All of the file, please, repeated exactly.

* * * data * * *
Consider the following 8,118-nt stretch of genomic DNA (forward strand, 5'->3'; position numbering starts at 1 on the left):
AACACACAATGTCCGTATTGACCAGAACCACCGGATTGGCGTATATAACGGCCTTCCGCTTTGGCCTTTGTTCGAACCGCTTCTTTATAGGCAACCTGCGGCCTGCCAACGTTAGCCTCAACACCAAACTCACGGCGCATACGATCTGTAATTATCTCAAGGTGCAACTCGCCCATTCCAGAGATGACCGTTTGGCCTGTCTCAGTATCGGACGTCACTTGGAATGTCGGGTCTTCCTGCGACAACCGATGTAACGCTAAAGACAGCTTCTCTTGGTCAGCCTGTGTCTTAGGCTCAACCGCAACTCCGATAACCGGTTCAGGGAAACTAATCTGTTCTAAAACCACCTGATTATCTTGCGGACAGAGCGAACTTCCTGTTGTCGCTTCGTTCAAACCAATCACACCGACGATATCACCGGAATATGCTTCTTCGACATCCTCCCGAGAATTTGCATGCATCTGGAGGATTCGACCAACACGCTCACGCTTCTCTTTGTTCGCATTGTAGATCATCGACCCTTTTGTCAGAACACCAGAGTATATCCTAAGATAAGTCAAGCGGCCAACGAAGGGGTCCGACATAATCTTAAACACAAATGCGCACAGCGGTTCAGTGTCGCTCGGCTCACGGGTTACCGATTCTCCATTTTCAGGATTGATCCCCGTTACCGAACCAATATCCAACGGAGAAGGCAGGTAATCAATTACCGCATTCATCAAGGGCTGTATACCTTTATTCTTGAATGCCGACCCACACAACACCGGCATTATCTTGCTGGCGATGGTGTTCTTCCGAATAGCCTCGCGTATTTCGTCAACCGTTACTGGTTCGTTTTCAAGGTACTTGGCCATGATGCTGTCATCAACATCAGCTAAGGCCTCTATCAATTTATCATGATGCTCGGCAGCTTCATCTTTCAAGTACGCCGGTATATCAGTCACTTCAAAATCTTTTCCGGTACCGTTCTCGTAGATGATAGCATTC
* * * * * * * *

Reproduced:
Consider the following 8,118-nt stretch of genomic DNA (forward strand, 5'->3'; position numbering starts at 1 on the left):
AACACACAATGTCCGTATTGACCAGAACCACCGGATTGGCGTATATAACGGCCTTCCGCTTTGGCCTTTGTTCGAACCGCTTCTTTATAGGCAACCTGCGGCCTGCCAACGTTAGCCTCAACACCAAACTCACGGCGCATACGATCTGTAATTATCTCAAGGTGCAACTCGCCCATTCCAGAGATGACCGTTTGGCCTGTCTCAGTATCGGACGTCACTTGGAATGTCGGGTCTTCCTGCGACAACCGATGTAACGCTAAAGACAGCTTCTCTTGGTCAGCCTGTGTCTTAGGCTCAACCGCAACTCCGATAACCGGTTCAGGGAAACTAATCTGTTCTAAAACCACCTGATTATCTTGCGGACAGAGCGAACTTCCTGTTGTCGCTTCGTTCAAACCAATCACACCGACGATATCACCGGAATATGCTTCTTCGACATCCTCCCGAGAATTTGCATGCATCTGGAGGATTCGACCAACACGCTCACGCTTCTCTTTGTTCGCATTGTAGATCATCGACCCTTTTGTCAGAACACCAGAGTATATCCTAAGATAAGTCAAGCGGCCAACGAAGGGGTCCGACATAATCTTAAACACAAATGCGCACAGCGGTTCAGTGTCGCTCGGCTCACGGGTTACCGATTCTCCATTTTCAGGATTGATCCCCGTTACCGAACCAATATCCAACGGAGAAGGCAGGTAATCAATTACCGCATTCATCAAGGGCTGTATACCTTTATTCTTGAATGCCGACCCACACAACACCGGCATTATCTTGCTGGCGATGGTGTTCTTCCGAATAGCCTCGCGTATTTCGTCAACCGTTACTGGTTCGTTTTCAAGGTACTTGGCCATGATGCTGTCATCAACATCAGCTAAGGCCTCTATCAATTTATCATGATGCTCGGCAGCTTCATCTTTCAAGTACGCCGGTATATCAGTCACTTCAAAATCTTTTCCGGTACCGTTCTCGTAGATGATAGCATTC